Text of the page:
FANTASTIC FOUR: RISE OF THE SILVER SURFER
MOVIE: ***1/2 (out of 5)
DVD EXPERIENCE: ***1/2 (out of 5)
Ioan Gruffudd as REED RICHARDS
Jessica Alba as SUE STORM
Chris Evans as JOHNNY STORM
Michael Chiklis as BEN GRIMM
Julian McMahon as VICTOR VON DOOM
Laurence Fishburn as THE SILVER SURFER
Directed by: Tim Story
Studio: 20th Century Fox
BY KEVIN CARR
With the summer barely at our backs, the big movies from the season are now hitting DVD. One of the early releases is the second “Fantastic Four” film, which introduced the beloved character of the Silver Surfer.
In “Fantastic Four: Rise of the Silver Surfer,” the fantastic foursome are getting ready for the wedding of Reed Richards (Ioan Gruffudd) and Sue Storm (Jessica Alba). However, they are distracted by the appearance of a mysterious Silver Surfer, who is scouting planets for Galactus to consume. The Fantastic Four work with the Silver Surfer to save Earth and defeat the giant planet-eating cloud from space.
In general, both “Fantastic Four” films have been maligned by critics and fans alike, and these complaints are not without warrant. Ultimately, though, both movies have been more comic book than action film, and they do skew to a younger audience. The dialogue is pretty bad, and the acting isn’t that great. However, I watch the Silver Surfer blasting across the screen, I can’t help but love it.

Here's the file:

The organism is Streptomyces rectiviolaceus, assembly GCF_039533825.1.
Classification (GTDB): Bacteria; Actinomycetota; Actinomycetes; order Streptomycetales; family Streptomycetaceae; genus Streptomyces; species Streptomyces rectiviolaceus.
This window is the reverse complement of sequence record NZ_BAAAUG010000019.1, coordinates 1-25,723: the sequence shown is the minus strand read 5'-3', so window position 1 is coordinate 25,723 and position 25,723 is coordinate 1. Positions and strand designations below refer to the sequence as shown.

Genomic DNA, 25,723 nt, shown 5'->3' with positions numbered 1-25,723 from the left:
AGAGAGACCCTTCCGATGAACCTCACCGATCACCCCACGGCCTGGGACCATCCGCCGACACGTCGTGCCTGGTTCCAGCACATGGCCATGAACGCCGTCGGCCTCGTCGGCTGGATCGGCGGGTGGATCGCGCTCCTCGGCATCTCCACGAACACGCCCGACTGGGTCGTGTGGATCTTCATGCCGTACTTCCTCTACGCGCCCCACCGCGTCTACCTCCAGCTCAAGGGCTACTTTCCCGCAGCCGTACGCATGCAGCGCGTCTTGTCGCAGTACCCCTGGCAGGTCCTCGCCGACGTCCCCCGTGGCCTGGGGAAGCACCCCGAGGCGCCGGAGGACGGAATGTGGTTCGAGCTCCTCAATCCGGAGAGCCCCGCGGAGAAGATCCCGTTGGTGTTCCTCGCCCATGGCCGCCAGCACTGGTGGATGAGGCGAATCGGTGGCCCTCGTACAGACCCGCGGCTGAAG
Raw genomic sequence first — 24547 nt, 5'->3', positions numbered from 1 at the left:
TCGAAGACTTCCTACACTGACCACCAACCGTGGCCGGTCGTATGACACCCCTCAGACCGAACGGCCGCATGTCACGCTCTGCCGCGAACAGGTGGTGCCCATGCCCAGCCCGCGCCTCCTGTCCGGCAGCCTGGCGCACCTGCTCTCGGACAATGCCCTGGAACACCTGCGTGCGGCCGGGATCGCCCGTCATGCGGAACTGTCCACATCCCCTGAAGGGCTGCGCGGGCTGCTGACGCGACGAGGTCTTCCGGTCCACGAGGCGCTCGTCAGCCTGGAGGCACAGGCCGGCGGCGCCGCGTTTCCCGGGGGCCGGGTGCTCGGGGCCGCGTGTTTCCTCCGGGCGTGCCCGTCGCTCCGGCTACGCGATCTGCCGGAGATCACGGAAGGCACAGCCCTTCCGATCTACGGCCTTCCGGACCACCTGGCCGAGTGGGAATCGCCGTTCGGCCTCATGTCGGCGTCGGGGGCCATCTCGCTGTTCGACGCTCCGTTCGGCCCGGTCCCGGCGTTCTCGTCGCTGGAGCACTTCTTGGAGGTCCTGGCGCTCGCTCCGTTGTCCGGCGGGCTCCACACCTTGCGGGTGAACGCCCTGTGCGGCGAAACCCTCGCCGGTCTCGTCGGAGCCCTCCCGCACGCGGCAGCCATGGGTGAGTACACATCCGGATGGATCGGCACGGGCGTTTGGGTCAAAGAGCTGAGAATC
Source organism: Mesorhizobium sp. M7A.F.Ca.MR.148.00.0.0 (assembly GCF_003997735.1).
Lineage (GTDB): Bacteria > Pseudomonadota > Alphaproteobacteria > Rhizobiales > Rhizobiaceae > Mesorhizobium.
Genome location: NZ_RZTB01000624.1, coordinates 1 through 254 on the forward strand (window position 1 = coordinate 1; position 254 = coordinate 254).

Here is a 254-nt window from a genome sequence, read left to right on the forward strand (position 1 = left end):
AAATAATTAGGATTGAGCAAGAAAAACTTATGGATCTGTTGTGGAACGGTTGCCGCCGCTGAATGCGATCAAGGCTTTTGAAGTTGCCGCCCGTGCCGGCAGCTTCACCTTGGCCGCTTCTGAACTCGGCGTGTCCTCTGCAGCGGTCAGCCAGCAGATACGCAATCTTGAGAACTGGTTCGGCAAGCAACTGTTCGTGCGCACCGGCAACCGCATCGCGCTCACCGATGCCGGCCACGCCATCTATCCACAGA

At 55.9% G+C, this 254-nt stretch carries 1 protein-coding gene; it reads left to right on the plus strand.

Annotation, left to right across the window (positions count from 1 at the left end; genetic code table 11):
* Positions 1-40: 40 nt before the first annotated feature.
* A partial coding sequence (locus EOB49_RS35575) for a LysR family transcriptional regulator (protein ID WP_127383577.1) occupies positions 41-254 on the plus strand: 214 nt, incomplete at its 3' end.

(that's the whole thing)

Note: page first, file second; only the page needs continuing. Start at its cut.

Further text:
“Fantastic Four: Rise of the Silver Surfer” is the kind of comic book movie I wish they had made when I was a kid. My children love them, in all of their unrefined and cheap-laugh glory, and so do I. Both films served as excellent escapism for myself, which is much needed as we lumber into awards season.
Overall, I liked this movie, more than most critics I know. Sure, it’s childish and goofy, but that’s been the spirit of the Fantastic Four since they came on the scene in the 1960s. The double-disc DVD has some nice features on it (including two commentary tracks, extended and deleted scenes, a fly-on-the-wall behind-the-scenes video, still galleries and five short featurettes), but it remains a bit thin for two whole discs. Perhaps if they just crammed all (or almost all) of these features on one disc, it would have been a more impressive release.